Labels

Why do we like labels so much? We like them so much we attach them to everything.

A label should make it clear as to what is inside, right?

But who put on the label and why should I use a label someone else applied?

Some labels make more sense or are more clear-cut than others. Like “Caution – high voltage!”

Others, like “Low Fat”, are not so clear.

Food labels can suck us into a sense of complacency where we think we know all we need to know after reading the label. Our brains do this because they like easy.

A label pre-filters the information for us, makes sense to our brains because it fills in the gaps and our brain says, “Just do it now!”

To stop and uncover the unconscious thinking our brain is doing we have to question the label as we are looking at it. I used to pick through food labels. I used to think food labels made a difference in my weight loss.

A lot of people think food labels make a difference. After all, our government requires them to exist and Big Food complies by testing ingredients to come up with the numbers on the labels.

But a food label is only a snapshot of that food. Once we put it into our bodies our complex system of homeostasis uses it in ways we are only now starting to understand.

Last week I discussed just one aspect of our modern diet, saturated and unsaturated plant and animal fats. We are still working out the science on fats after 100 years. But focusing on one thing without keeping it in context with the whole body will give only partial information. Because this is the way science currently hypothesizes, there is a lot of room for collateral, unintended consequences to result from the application of partial, out of context information.

John Berardi, Ph.D. and Helen Kollias, Ph.D. produced an infographic that considers why label reading and calorie counting is not an exact science when trying to lose weight.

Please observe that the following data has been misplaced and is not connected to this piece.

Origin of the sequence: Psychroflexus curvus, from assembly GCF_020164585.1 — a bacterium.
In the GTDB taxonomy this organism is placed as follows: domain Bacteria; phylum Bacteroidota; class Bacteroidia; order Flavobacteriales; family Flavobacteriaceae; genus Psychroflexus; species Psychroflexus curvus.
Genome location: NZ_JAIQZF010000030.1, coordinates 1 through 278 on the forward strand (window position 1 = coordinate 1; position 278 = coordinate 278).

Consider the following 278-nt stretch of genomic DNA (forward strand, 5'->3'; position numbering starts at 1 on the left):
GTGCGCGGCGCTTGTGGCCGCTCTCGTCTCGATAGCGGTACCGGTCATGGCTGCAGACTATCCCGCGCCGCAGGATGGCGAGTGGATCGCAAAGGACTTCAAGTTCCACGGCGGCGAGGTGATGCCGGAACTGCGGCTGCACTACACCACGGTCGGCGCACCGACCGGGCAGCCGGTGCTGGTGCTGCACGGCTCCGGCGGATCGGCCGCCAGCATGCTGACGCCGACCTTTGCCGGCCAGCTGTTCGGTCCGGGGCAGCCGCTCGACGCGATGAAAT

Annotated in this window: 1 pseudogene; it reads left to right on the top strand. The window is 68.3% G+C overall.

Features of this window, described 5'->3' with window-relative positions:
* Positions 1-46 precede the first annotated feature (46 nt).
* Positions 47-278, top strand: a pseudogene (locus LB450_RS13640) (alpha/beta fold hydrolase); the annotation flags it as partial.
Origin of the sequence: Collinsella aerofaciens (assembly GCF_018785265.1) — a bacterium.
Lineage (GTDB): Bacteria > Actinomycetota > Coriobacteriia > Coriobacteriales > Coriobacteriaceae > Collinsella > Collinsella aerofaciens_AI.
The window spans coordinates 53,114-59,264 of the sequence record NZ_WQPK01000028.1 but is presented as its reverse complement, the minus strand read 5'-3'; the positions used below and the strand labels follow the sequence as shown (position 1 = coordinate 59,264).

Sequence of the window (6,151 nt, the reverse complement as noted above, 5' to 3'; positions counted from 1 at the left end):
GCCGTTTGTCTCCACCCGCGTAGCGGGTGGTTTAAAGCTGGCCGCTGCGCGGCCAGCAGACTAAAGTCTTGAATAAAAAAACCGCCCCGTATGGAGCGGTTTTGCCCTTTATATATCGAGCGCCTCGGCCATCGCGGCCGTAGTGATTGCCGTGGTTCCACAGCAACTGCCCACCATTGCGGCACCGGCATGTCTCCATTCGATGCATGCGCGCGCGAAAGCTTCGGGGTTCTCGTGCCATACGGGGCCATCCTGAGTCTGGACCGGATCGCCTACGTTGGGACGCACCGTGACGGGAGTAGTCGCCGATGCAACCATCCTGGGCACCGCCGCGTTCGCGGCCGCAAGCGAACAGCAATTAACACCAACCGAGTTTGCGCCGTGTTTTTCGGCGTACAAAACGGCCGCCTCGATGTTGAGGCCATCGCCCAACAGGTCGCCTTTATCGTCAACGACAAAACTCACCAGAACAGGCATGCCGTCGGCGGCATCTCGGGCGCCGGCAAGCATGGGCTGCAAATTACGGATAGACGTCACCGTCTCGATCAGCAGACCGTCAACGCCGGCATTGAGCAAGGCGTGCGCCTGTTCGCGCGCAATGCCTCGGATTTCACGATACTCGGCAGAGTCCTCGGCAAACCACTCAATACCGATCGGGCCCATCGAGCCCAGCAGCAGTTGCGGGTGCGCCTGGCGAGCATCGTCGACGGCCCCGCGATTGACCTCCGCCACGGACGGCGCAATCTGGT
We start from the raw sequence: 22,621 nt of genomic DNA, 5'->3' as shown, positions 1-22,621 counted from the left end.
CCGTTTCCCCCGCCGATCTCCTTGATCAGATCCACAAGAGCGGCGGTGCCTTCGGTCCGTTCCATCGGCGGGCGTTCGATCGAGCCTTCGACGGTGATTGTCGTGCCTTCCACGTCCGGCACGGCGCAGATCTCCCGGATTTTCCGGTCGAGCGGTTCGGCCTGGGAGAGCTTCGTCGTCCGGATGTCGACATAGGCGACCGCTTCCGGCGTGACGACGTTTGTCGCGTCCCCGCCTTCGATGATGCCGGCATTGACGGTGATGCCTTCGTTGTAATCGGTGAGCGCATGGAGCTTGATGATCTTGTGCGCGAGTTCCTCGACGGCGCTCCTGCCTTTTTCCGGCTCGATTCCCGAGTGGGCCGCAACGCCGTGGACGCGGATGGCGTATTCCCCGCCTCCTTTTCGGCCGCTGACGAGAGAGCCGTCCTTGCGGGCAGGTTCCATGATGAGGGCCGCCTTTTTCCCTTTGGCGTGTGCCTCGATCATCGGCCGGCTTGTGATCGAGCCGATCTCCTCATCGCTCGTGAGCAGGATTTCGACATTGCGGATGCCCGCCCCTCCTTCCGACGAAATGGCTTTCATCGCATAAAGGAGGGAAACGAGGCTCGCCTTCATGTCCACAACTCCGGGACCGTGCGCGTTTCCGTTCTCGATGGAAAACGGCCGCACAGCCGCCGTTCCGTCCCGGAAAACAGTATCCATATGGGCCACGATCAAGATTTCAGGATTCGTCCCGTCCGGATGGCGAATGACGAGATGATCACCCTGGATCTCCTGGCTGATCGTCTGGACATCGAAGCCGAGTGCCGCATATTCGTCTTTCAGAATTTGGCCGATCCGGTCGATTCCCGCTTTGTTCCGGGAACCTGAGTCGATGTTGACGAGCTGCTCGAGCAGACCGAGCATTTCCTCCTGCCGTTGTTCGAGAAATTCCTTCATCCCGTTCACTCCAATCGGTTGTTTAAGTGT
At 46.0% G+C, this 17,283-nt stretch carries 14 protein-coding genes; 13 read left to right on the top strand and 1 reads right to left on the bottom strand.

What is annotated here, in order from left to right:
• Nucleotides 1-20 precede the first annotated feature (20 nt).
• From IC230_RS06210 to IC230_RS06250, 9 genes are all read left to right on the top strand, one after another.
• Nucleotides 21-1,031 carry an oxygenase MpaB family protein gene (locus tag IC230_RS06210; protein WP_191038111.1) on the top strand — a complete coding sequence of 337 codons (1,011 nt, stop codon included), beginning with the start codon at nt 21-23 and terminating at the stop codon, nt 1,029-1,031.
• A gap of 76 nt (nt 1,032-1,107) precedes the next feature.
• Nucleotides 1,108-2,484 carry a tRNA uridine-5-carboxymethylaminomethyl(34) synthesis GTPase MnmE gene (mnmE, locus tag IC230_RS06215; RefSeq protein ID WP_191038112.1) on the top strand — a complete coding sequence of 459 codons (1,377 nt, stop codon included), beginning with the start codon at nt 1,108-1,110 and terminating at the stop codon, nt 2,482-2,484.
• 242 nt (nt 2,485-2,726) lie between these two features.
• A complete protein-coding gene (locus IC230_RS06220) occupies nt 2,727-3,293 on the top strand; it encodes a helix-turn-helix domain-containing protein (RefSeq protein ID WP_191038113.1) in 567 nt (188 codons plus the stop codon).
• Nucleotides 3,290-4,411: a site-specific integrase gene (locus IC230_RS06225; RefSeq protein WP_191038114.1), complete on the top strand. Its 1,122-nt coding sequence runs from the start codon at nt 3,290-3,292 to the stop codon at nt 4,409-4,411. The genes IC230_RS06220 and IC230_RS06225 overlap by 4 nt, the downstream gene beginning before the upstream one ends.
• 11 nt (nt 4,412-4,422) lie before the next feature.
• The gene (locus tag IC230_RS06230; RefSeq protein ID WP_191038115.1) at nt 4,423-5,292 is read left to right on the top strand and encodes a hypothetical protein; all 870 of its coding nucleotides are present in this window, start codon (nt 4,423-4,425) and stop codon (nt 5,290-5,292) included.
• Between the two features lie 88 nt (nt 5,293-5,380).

I have mentioned before that the “calories in = calories out” theory doesn’t fit with the complexity of our bodies. But, remember, our brain wants easy so this way of thinking has taken a strong hold on many of us, for many years.

Over the past few years I have evolved my thinking to make weight loss easy without having to consider all the marketing, opinions, theories, and nutrition science that exists.

Eat whole foods.

Wait to eat until my body is hungry.

Stop eating when I am satisfied.

Listen to how my body and mind feel and function after eating food.

Rinse and repeat. Easy to remember in times of trouble. Simple to accomplish.

This thinking sounds easy but has required practice. My emotional dependence on food as my go to buffering and comforting partner had to be pushed into the back seat first. My emotional dependence on food still speaks up frequently from the back seat in an attempt to gain control over my eating. Sometimes she gets her way. But mostly she doesn’t.

If you like reading labels ask your self why?

If you give yourself permission to eat a processed food because it is low in fat, sugar, salt, or whatever other ingredient science says you should avoid then consider this.

Big food made it. Big food wants to make money and is marketing that food to get us to buy it.

Is it the best thing you can put in your body for yourself today?

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